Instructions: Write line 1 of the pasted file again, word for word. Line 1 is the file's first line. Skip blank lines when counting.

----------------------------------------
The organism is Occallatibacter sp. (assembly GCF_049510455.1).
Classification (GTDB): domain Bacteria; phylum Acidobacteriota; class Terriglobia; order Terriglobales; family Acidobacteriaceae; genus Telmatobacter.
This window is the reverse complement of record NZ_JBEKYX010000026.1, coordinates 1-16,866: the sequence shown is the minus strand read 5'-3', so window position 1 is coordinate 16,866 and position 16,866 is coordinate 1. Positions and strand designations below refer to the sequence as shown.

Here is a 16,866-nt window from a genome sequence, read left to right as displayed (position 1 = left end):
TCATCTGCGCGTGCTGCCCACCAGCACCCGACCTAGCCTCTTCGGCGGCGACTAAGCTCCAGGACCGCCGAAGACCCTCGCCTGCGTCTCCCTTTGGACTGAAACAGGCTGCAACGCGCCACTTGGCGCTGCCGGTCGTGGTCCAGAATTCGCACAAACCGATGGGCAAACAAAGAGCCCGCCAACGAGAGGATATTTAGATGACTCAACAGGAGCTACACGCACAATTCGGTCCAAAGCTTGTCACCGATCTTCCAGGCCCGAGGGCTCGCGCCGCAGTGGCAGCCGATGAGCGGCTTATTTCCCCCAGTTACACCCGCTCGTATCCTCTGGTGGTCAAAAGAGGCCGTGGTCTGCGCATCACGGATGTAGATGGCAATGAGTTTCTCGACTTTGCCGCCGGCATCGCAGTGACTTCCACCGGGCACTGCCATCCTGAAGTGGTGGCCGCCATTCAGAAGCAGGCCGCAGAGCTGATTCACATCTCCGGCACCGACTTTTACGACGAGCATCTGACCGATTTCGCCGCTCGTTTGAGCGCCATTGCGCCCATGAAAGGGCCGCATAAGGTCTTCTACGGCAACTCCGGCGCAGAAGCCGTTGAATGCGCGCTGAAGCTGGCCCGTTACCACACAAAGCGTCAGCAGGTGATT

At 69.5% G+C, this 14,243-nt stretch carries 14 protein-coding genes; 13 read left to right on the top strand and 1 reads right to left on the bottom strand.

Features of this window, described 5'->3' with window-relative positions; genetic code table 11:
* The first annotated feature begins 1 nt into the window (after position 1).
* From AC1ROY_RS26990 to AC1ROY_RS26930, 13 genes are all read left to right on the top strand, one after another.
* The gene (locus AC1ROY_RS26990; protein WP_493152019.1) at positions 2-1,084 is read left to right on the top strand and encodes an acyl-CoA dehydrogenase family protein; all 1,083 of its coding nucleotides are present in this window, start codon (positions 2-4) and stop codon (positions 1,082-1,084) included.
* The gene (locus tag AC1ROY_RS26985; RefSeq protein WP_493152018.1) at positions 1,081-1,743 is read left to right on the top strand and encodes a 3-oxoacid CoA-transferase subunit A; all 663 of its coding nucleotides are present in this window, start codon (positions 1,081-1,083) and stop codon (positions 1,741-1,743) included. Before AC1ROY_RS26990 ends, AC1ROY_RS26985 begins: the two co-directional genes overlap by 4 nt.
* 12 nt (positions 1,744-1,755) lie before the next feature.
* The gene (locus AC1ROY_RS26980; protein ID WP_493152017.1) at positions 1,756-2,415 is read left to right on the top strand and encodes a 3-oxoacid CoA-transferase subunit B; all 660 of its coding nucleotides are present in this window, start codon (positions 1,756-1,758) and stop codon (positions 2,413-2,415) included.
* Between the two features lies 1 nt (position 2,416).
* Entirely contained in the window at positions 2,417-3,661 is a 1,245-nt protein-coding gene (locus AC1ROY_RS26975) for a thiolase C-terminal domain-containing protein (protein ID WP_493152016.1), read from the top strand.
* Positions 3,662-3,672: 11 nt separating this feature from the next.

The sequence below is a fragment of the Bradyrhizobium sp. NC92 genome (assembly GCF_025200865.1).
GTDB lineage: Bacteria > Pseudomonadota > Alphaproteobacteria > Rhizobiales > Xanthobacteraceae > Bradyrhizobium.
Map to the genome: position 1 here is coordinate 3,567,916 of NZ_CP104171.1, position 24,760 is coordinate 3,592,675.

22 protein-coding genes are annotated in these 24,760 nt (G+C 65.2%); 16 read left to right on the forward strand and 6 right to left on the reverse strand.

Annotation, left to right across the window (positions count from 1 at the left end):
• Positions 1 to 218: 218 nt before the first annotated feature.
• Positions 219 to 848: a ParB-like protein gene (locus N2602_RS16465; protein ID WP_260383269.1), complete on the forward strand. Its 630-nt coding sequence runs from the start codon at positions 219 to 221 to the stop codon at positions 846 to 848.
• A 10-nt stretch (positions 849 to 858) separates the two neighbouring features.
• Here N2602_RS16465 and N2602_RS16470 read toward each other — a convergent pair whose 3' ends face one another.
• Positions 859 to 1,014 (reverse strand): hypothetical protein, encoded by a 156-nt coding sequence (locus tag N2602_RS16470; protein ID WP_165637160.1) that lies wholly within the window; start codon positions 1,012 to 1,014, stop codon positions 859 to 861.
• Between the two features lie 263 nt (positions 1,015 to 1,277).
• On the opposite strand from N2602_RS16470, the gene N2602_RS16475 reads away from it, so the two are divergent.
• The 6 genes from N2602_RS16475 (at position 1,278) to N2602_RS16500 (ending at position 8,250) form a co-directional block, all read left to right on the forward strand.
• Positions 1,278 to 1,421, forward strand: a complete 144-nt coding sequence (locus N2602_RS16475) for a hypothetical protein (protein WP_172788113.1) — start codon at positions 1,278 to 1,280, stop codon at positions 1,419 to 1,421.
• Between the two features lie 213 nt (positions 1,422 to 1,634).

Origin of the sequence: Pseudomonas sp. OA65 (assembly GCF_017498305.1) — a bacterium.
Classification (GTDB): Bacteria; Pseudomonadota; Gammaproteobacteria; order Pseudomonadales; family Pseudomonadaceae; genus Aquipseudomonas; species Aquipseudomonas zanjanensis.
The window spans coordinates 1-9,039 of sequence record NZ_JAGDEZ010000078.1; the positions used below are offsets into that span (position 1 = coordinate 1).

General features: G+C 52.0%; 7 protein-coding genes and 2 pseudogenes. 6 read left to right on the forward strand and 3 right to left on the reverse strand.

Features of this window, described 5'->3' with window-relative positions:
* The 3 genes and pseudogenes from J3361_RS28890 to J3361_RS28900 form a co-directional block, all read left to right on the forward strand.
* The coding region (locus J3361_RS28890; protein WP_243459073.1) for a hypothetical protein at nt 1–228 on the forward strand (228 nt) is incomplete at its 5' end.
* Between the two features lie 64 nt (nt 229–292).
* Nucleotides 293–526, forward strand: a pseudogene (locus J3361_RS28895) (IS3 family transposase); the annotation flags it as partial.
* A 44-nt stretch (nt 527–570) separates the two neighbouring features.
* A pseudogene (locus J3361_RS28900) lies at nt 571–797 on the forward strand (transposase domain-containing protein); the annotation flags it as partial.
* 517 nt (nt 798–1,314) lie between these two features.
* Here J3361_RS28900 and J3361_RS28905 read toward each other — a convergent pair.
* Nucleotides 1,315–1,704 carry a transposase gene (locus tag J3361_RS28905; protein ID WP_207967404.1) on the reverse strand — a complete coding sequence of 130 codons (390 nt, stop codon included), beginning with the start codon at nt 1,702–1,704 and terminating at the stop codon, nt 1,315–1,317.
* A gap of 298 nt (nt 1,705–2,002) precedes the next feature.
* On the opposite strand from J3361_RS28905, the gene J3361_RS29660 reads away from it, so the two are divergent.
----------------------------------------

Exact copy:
The organism is Occallatibacter sp. (assembly GCF_049510455.1).